Fictiorama once again puts the players in front of the screens as curious scholars of all kinds in the sequel to their 2018 success.
I can't say that I was expecting a whole lot from playing Do Not Feed the Monkeys 2099 because, in my case (until now), I hadn't tried either the first release or the demo of this sequel that we previewed during last year's Steam Next Fest. The first game was well-received in our editorial team due to its intriguing premise and replayability. Since then, at Gamereactor, we have been closely following every step of the sequel's development until reaching this point where the monkey writing this text must now begin observing other 'captives'.
Do Not Feed the Monkeys 2099 immerses you in the world of the Primate Observation Club, a secret society that, through a twist of fate, has granted you membership inherited from your late uncle. As a member, your duty is to diligently observe and investigate (never interact with - it is strictly forbidden) a wide range of individuals, whom you spy on using hidden cameras placed in their homes or workplaces. Your mission is to meticulously document certain moments in their lives, unveiling their "authentic selves" within the confines of their personal "cages" — the term we use to describe each screen controlled from our computers. Prepare yourself for countless hours spent in front of the screen, delving into the depths of their existence.
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Up until this point, the title remains the same as the original. But then, hunger and fatigue set in, and a group of sharply dressed individuals starts pounding on your door, demanding payment for a weekly debt. Yes, now the management of resources, including your own time, health, and finances, takes on a much more significant role here. You need to strike a balance between your daily observation tasks, maintaining a well-balanced diet, establishing a proper sleep cycle, and taking up small jobs to sustain your economy. The needs bars quickly begin to decline. Suddenly, monitoring the monkeys also means monitoring yourself, and this added layer of responsibility can be quite stressful, especially in the early attempts.
I've said "attempts" because, even though there is an easy mode that greatly helps with resource management, there is still a possibility of failing your mission. The key is to fully immerse yourself in the surveillance experience, engaging all your senses and focusing intently on the screen. Some cages will require you to uncover hidden details that are right in front of you, while others will involve engaging in lengthy conversations or listening to the subjects' introspective talks. In some cases, you will need to conduct investigative work by piecing together new information with terms you hear within the cages. There will be whole days where nothing significant happens, and on other occasions, you might miss an important event because the activity in a particular cage lasts only a few seconds. It can be frustrating to miss out on those moments, but it's an intentional part of the game's design cycle since it's impossible to monitor everyone simultaneously.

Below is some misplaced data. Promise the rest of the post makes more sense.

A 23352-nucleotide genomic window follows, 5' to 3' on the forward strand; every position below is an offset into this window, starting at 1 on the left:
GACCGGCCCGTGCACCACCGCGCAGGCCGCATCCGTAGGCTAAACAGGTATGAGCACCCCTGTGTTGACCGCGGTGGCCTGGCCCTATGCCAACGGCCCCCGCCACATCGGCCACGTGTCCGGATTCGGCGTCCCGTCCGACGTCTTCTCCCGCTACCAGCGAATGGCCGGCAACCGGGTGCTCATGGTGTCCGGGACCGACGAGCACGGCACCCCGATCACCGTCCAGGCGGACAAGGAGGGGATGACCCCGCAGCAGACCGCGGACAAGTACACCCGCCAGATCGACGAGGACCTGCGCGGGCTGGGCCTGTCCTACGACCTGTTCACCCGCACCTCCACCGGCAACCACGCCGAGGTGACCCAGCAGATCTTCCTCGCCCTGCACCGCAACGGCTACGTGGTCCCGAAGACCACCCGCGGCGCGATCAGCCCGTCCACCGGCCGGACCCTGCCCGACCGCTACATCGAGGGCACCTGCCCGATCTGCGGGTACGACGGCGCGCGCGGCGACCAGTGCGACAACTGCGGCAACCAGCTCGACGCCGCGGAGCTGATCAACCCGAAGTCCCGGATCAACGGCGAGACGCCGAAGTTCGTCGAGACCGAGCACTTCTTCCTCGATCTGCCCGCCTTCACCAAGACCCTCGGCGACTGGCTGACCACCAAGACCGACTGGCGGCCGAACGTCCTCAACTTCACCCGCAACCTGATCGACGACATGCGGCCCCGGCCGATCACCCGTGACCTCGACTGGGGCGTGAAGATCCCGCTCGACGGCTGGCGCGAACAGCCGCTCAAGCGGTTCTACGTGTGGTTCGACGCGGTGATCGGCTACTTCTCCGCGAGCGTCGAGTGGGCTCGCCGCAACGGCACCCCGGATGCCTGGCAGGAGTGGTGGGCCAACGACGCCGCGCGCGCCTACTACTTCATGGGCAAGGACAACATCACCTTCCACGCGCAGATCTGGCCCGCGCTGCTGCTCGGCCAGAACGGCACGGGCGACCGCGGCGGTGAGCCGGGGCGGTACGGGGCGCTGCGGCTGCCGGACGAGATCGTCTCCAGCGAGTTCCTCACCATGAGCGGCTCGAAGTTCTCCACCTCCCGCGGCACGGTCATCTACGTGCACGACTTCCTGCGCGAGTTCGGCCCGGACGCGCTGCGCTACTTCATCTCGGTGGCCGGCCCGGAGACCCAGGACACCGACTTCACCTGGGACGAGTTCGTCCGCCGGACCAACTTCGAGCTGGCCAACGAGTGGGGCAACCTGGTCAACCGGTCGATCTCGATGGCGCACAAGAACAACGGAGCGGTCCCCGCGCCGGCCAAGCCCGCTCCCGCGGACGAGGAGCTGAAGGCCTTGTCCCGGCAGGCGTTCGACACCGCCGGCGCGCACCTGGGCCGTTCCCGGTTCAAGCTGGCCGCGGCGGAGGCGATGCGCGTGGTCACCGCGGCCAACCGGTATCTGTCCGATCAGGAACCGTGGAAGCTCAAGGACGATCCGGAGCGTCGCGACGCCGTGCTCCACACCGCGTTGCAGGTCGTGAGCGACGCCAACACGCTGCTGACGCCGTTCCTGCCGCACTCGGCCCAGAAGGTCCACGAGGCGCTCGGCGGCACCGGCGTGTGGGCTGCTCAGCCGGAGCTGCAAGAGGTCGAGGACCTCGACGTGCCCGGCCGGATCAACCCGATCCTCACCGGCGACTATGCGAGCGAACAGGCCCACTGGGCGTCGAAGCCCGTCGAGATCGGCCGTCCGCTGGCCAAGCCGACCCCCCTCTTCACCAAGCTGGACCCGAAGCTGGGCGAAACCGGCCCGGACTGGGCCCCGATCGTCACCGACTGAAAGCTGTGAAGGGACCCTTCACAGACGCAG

To make things even worse, the number of cages to monitor and the progression will increase every five days, and that requires money. If you fail to reach the designated cage goal, you get expelled from the Club, and the game ends. However, "luck" is on your side as even in the future, there are crap jobs available, offering an opportunity to earn extra income. Additionally, there are bonuses for successfully completing the Club's "Observation Studies."
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However, undoubtedly, where the true magic of DNFTM 2099 lies is in the intricate stories that surround each primate and the myriad of directions each playthrough can take, ensuring that no two experiences are alike. The game offers several unlockable endings and boldly embraces a satirical tone, effectively shedding light on various aspects of our current society. Ever wondered what it's like for a hired revolutionary streamer to take down their bosses? Prepare to encounter dedicated beer brewers, workaholic lizards, vacant starers into empty space, alien psychologists with identity crises. And that's just the tip of the iceberg. As if that weren't enough, DNFTM 2099 introduces a new tool called Omni-Pal, amplifying the possibilities for dialogue and unveiling new leads within each cage.
One potential downside is that the sequel closely resembles the original game, both in terms of its gameplay systems and the first few hours where you might not fully grasp what you should be doing or the most optimal way to do it. While the learning experience is undoubtedly part of the game's charm, it may be enough to frustrate the newbies to the point of wanting to quit the game.
I've spent the past few days completely hooked on Do Not Feed the Monkeys 2099, and I think part of the reason is that, much like the game's protagonist, we all spend most of our day glued to a screen and working remotely. This meta-like experience has truly helped me dive into the game and connect with the monkeys (I know, I know, I shouldn't, but...), but it's also because the game is incredibly well-balanced, immersive, and brimming with possibilities that it's impossible not to become glued to the screen. It's a new success for Spanish developers, a sequel that enriches and expands upon the original in just the right ways, making it well worth a try.
8 / 10
An extra layer of new features over the original game. The futuristic narrative allows it to be crazier.
Too confusing at first. Some events are too short. Can't save in the middle of the game day.